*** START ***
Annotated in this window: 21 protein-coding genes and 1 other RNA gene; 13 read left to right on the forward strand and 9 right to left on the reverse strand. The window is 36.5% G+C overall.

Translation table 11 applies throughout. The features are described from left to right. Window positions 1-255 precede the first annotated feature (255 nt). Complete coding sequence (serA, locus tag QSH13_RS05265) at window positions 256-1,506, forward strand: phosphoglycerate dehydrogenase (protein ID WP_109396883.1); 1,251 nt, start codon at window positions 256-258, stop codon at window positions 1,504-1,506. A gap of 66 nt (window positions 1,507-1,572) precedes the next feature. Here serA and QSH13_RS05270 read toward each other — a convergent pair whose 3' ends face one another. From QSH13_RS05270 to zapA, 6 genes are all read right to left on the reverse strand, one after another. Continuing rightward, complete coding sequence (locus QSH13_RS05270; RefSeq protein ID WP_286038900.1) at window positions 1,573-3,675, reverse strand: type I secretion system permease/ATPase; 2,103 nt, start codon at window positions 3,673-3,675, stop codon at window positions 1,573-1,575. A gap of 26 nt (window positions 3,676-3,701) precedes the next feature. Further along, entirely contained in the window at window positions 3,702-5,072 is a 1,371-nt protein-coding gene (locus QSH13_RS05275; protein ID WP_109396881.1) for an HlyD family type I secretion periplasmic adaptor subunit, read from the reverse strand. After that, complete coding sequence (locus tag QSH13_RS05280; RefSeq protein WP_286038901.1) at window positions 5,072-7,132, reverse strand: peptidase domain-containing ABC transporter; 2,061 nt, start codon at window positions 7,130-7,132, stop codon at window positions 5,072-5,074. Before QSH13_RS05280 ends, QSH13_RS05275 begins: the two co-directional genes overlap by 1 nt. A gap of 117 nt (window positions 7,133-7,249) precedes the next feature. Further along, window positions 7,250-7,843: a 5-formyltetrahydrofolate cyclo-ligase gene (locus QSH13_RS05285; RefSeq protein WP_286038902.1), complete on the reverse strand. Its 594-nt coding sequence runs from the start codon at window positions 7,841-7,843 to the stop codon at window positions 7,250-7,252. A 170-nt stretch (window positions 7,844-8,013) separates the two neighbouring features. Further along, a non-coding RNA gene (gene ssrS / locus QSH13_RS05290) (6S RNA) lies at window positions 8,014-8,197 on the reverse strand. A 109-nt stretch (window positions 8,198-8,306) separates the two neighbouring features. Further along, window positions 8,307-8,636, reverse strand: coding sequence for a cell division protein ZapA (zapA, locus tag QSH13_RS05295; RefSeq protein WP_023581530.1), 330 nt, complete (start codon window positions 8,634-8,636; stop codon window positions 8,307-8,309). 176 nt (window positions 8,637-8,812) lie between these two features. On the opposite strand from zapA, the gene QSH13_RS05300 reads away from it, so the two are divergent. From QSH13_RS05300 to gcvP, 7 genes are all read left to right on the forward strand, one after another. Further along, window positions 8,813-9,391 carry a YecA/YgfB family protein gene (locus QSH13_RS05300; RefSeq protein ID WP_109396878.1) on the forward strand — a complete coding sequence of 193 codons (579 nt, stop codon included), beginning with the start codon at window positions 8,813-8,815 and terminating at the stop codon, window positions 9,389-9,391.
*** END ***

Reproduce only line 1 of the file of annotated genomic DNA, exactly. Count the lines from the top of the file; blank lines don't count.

Annotated in this window: 21 protein-coding genes and 1 other RNA gene; 13 read left to right on the forward strand and 9 right to left on the reverse strand. The window is 36.5% G+C overall.